Radio Evangelist

Thoughts of a Evangelist for Radio in all its forms

To commission or not commission – there is no question…

Posted by Steve on July 12, 2008

There’s been a lot of talk recently about whether radio stations should commission their sales people higher on spot sales or on “non-traditional” sales.  Here’s a bit from Tom Taylor’s column:

“Yesterday’s T-R-I story about higher commissions for new media is A) correct or B) not correct. Two emails literally take opposite positions and start with “correct” or “not correct.” They’re in response to the observation by a veteran sales in exec in Tuesday’s Taylor on Radio-Info that stations risk cannibalizing their “regular” advertising revenue by dangling higher incentives in front of sellers for online and new media space. Jay Freedman of Fusion Innovative Marketing says “Your story is not correct. While there are higher commission rates for online and non-spot, that has always been the case, because it’s a harder sell. The reality is that it’s 2008, not 1998. Times are changing and advertisers are looking for more options. The message of your article [which is the anonymous sales exec’s observation, not mine] sends a wrong message. Stations need to find revenue in as many places as they can.” While T-R-I reader Hal Widsten of KWED is 180 degrees away: “Alfred Liggins [the Radio One CEO who suggested the possible cannibalization on a quarterly call] is definitely correct. If large companies have diverted their sales departments’ attention from selling radio to selling the Internet by increasing commissions, that’s bad management. Salespeople should be focused on one goal, and that’s to sell time on the mothership. Extra salespeople should be hired to sell Internet-only related business.” My thanks to both gentlemen for stating each position far more succinctly than I could’ve – and this is a discussion that won’t be ending any time soon.”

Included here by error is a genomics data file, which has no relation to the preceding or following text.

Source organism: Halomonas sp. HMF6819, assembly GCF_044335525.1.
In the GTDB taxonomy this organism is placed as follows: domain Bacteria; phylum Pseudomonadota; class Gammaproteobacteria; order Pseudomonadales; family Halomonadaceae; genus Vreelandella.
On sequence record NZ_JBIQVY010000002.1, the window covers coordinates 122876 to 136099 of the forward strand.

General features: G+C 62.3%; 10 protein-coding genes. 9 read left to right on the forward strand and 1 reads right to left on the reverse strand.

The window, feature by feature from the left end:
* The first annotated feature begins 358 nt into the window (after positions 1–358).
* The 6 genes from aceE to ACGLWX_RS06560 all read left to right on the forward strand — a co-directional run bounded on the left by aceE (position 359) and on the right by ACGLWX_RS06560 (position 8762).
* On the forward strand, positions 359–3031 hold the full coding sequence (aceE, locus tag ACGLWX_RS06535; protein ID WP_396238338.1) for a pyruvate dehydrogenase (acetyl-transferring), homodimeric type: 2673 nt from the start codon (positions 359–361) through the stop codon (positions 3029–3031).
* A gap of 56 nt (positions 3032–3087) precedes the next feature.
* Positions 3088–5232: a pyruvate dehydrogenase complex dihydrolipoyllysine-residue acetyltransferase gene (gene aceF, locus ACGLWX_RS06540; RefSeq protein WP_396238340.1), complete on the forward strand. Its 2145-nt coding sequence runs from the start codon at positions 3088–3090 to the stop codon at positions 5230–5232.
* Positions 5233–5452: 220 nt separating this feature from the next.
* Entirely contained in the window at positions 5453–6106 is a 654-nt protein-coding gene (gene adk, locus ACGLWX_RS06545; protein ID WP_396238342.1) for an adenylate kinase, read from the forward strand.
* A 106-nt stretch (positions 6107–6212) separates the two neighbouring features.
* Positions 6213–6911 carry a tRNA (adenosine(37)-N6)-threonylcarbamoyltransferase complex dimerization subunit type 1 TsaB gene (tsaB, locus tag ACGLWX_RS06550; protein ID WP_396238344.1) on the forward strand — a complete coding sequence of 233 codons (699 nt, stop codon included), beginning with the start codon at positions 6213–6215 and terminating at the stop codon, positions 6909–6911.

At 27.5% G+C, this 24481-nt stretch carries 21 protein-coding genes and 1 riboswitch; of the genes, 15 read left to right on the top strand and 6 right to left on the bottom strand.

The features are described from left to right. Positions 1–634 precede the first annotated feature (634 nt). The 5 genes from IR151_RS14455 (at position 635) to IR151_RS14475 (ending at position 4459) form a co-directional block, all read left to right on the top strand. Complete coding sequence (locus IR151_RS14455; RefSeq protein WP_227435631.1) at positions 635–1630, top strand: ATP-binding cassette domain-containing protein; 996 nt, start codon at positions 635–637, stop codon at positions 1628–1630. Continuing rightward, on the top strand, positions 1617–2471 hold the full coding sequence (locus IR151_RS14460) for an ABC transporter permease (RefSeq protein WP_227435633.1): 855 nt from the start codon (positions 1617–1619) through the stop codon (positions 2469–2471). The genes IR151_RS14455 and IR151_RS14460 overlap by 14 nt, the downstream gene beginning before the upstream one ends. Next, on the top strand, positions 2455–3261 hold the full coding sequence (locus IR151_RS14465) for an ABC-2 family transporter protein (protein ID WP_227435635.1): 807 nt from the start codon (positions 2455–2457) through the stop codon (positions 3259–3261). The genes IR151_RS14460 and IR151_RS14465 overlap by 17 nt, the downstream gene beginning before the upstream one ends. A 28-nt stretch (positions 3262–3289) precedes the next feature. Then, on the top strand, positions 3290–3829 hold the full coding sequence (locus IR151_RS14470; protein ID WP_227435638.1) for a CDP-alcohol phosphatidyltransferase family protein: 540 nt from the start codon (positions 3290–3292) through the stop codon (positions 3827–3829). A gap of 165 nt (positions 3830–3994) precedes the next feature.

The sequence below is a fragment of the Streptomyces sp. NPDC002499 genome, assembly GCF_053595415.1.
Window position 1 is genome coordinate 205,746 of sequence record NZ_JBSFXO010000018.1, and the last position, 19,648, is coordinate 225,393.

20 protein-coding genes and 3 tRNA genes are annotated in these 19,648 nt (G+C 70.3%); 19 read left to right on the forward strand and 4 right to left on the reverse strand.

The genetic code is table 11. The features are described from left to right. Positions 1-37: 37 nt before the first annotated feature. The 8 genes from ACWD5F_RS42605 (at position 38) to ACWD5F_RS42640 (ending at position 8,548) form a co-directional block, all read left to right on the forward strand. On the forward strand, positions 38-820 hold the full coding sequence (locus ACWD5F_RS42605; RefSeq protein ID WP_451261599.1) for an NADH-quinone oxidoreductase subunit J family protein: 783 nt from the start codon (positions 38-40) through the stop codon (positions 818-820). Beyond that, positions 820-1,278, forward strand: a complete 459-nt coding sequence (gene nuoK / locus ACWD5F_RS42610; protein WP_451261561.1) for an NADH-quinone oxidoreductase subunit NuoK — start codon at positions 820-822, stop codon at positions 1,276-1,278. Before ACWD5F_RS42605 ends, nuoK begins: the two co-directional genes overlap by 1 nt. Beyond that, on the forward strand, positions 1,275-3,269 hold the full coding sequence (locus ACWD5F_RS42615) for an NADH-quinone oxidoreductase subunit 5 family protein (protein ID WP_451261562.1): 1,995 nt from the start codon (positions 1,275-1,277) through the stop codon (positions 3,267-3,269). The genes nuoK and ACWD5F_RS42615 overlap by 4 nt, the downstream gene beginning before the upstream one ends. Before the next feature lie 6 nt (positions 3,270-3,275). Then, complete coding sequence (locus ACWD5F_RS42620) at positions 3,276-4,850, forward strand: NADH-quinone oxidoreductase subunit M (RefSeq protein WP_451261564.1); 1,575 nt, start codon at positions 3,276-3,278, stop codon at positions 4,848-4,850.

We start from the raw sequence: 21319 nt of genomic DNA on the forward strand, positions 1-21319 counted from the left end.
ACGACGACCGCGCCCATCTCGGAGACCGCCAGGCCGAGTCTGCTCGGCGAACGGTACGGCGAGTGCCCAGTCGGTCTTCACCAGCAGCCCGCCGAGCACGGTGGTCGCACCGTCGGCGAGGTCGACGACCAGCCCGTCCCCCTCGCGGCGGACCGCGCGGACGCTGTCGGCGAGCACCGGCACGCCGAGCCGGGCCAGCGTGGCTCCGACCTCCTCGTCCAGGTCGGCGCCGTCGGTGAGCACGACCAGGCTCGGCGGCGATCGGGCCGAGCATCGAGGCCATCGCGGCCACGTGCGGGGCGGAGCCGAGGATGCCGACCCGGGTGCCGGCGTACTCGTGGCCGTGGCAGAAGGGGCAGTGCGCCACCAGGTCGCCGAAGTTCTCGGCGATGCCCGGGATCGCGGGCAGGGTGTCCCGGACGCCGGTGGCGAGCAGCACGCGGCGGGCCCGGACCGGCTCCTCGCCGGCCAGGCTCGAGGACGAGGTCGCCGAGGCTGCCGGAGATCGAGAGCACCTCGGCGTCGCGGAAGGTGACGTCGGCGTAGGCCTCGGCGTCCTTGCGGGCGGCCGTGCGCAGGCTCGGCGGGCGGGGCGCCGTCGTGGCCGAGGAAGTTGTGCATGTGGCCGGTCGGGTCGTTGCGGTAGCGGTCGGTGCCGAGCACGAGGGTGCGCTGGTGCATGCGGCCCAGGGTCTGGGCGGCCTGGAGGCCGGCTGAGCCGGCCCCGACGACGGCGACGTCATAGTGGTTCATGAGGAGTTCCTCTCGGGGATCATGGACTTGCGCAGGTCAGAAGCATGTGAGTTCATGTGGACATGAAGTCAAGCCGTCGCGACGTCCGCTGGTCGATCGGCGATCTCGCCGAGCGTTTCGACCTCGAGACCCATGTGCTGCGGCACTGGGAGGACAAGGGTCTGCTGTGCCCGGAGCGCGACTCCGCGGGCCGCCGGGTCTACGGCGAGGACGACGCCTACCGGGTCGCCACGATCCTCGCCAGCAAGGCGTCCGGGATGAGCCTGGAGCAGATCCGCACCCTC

This argument is just plain silly.  You should pay the highest commissions on the product that is going to produce the most actual profit for you if the channel is “greased.”  Who cares if the revenue is attributed to over the air spot or interactive?  If the net profit and revenue volume is in line, then pay the commission!

A radio station is a sales machine. It doesn’t matter whether the revenue comes from selling spots or selling hot dogs.

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